Strophe I: Hecuba uses the image of ships to characterize her attitude or the attitude she thinks or wishes she could muster. She begins here then by doing some psychology on herself. Explain.
Antistrophe I: Sounds like Hamlet? Hecuba faces the deepest of grief. The question implied is how to proceed in such a dire situation. How does one master sorrow?
Strophe II: Hecuba fills us in on the past. This is common in all Parados — we get the history of what has occurred. Her anger is directed at Helen. Why not the Greek warriors instead?
Antistrophe II: She is lamenting being old and a slave. She thinks of better days, underscoring how war has taken her from riches to rags. “Shall I be set to keep watch at some doorway or given charge over children, I, who reigned as queen in Troy?” (188). Okay, that’s effective! The thought of having to put up with brats.
Enter Chorus 2: the captive Trojan Women — the pattern of Strophe and Antistrophe is repeated as Choral dialogue. The women are waiting to find out their fate as slaves and who will go where, on what ship with what Greek warrior. The tone is bleak. The ships are preparing to leave and the women must say good-bye to their native land forever. Hecuba says: “expect the worst.” What does this tell us about her?
Euripides plays on the falsity of hope in a reality of despair. Hope it seems is a useless, even bitter, thing.
The historian Thucydides (a contemporary of Euripides) argues that “hope” is a false or empty vessel. It is foolish and even dangerous. Under what circumstance would hope be foolish or dangerous?
Cassandra is Hecuba’s daughter and one of the most interesting women in Greek Mythology. What is her curse? One may sense that Hecuba still hopes that her daughter will somehow prevail against this horrific situation. Her inquiries in Episode 2 begin not with the her own fate, but with the fate of her children. The worst nightmare is to be forced to lie in the Greek bed. The chorus speculates that perhaps some of the women will end up in the most beautiful of Greek cities but we can see this as folly, or the twisted illusion of hope. We know that Poseidon and Athena plan to annihilate many of the ships and thus many of these women will drown before ever seeing the shores of Greece.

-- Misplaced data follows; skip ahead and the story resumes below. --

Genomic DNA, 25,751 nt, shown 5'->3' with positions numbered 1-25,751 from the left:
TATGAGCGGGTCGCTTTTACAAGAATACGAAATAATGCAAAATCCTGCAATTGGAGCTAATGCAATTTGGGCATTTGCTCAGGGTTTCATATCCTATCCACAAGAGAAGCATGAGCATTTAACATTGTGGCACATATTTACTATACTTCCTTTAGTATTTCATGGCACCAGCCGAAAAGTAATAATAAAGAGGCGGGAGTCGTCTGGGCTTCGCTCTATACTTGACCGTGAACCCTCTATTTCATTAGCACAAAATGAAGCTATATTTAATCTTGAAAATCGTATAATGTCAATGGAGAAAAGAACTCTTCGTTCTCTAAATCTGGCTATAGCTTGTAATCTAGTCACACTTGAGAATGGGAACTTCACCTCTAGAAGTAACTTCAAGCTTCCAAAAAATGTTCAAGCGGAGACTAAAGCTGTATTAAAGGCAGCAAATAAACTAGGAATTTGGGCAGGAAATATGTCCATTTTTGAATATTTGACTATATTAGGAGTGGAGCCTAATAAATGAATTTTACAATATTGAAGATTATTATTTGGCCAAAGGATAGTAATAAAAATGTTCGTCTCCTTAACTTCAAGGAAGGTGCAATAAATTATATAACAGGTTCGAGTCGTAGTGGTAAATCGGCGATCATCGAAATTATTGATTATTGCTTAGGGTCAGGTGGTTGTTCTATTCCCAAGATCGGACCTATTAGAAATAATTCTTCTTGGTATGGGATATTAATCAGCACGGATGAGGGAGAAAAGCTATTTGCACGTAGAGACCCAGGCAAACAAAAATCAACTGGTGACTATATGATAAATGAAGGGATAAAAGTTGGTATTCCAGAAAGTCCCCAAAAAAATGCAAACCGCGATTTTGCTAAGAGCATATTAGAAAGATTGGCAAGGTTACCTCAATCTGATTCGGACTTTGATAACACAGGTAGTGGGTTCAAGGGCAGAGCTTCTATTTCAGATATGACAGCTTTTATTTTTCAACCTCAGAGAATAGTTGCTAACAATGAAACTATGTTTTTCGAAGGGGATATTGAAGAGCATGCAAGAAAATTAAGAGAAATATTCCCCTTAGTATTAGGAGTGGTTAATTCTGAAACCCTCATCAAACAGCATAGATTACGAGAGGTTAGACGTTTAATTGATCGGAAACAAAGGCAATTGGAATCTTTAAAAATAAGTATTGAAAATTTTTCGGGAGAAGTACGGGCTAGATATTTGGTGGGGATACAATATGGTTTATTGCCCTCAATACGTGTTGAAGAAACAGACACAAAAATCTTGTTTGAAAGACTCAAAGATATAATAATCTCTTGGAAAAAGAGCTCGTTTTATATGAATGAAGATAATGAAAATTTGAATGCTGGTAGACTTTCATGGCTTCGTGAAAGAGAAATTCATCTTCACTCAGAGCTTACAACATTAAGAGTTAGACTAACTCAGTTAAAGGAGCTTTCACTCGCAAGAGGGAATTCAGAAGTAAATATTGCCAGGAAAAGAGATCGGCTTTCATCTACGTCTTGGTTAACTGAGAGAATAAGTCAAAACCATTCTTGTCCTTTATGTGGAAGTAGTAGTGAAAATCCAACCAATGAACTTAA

What do we learn from the dialogue?
What suspicions does Hecuba have about her daughter Cassandra?
What does she suspect about her own fate?
Enter Talthybius, a herald of the Greek Army. This guy is almost comic in his lack of understanding, a stuttering milksop whom the Trojan Women hardly fear in contrast to Agamemnon and the other formidable warriors. He says they are “personally assigned” each to a man. Hecuba chides him. Talthybius doesn’t even get it, for he seems to think that the women should be honored by this lottery. When Hecuba learns that her daughter is the prize of Agamemnon she says her daughter is thrown away. Talthybius replies, “So it goes for nothing to share the bed of a King?” Hecuba does not answer this question. Why? What is the effect of the long pause here?